Adina Renee Adler acknowledges this in her piece.  While outlining the potential of the circular economy, she stresses the importance of closing the loop for certain metals and minerals “in tandem with its efforts to boost domestic production of critical materials.”

    As ARPN has stated elsewhere, there is no immediate silver bullet, but against mounting resource pressures, focusing on closing the loop and building out domestic production and processing capabilities — while at the same time fostering cooperation with close allies and scaling up research and development — are all essential to secure resource supplies in the long run.

  • “Critical” Without the Label? – A Look at Boron

    While critical mineral resource policy is finally receiving the attention it deserves against the backdrop of increasing supply chain challenges, a look at the materials stealing the spotlight would have you believe the list of metals and minerals deemed critical from a U.S. national and economic security perspective is much shorter than it is.

    The battery criticals (lithium, cobalt, graphite, nickel, and manganese) underpinning the EV revolution are certainly making a splash, and, while a few years ago the term “rare earth elements” seemed to raise eyebrows, their appearance in today’s headlines is not exactly a rare occurrence anymore.

    As followers of ARPN well know, the official U.S. Government Critical Minerals List is much longer, and has grown from 35 in its first iteration in 2018 to 50 in 2022, though much of that change is a result of individually listing materials previously listed in groupings (for a detailed breakdown see ARPN’s posts from earlier this year here).

    However, despite some additions to the list, there are still some materials that, despite their status as key component for many emerging and established products, have slipped through the cracks and are “consistently overlooked largely due to the mundane, or overly complex, industries it plays a role in” – as Seeking Alpha phrases it in his recent profile piece on “Boron: The Overlooked Critical Material.”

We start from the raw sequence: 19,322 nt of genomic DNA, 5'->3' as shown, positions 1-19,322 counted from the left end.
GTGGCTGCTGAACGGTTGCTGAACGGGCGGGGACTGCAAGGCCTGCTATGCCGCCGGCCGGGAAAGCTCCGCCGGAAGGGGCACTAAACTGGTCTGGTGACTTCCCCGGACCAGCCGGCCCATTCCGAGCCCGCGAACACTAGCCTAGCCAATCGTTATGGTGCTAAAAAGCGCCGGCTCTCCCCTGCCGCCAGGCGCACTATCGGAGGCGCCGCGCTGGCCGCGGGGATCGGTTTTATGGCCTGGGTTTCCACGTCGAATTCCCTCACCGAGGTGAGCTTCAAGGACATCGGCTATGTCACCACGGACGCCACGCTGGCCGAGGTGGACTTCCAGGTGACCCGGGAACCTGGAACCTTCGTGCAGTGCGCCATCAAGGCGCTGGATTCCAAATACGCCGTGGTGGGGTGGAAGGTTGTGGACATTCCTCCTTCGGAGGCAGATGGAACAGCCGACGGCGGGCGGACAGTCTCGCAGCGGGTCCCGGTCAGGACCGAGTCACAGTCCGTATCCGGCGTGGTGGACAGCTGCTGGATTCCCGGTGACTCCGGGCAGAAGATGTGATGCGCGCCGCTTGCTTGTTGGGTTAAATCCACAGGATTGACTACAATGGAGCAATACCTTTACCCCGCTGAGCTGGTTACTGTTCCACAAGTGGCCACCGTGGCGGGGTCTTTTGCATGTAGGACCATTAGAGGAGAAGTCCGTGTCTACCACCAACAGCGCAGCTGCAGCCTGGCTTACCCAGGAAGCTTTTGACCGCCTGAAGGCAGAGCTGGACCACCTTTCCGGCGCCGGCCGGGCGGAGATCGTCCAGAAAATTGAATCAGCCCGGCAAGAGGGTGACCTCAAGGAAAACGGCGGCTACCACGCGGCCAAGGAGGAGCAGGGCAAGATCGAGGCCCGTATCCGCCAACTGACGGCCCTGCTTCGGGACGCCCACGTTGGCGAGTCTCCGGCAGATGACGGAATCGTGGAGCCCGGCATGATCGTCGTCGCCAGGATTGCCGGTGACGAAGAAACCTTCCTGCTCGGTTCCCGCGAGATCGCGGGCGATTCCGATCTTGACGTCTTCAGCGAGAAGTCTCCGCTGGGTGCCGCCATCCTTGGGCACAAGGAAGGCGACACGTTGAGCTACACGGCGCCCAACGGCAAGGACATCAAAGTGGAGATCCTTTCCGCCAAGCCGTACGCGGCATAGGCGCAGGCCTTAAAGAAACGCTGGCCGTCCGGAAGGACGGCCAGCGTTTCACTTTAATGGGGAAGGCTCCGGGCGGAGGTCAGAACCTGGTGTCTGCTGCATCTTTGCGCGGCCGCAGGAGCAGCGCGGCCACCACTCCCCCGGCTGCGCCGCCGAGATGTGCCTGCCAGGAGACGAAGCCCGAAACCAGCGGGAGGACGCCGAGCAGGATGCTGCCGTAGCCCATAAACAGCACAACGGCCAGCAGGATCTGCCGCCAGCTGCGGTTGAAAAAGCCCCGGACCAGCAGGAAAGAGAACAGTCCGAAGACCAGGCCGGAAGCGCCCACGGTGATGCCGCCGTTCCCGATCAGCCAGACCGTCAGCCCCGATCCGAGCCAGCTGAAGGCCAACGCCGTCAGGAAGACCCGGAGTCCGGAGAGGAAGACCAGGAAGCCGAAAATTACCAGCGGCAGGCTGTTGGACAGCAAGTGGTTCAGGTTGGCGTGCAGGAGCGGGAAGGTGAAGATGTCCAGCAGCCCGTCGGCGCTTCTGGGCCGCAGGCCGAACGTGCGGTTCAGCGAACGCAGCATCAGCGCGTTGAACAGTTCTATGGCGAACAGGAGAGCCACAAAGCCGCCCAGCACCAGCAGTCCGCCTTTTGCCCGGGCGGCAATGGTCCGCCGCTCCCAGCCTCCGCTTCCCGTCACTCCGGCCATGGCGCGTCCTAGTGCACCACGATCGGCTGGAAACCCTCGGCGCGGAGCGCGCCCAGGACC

The piece takes a closer look at the “growing market for boron and its strength moving forward,” arguing that “[w]ith uses across multiple industries, some of which are in the process of explosive growth, boron looks set to experience a supercycle of its own,” with most of the Western world quietly recognizing it as a strategic material even as “the major EV battery metals have stolen much of the spotlight shone on critical materials.”

    Glass and ceramics manufacturing, where boron has for centuries reduced glass viscosity and increased durability and improved thermal management, account for roughly 50% of the material’s commercial usage, while fertilizer applications are estimated to consume roughly 20%.

    Courtesy of the ongoing and ever-accelerating materials science revolution, boron’s use in glass today also extends to solar panels – a market that is set to explode, growing at over 20% per year until 2026, according to Seeking Alpha. With “up to 70% of the world’s electricity (…) expected to be generated by wind and solar by 2050” and with “electricity generation also rising 2.5x by the same period, boron’s utilization in both technologies” will likely drive demand scenarios for boron up significantly, as will its application in neodymium magnets, formally known as NdFeB magnets, with the elemental symbol “B” denoting boron. While by weight, boron only accounts for just 1% in the material composition of a neodymium magnet, demand for these magnets is set to skyrocket “as they become the default choice for use in EV motors,” and are widely used in wind turbines, thus further fueling demand.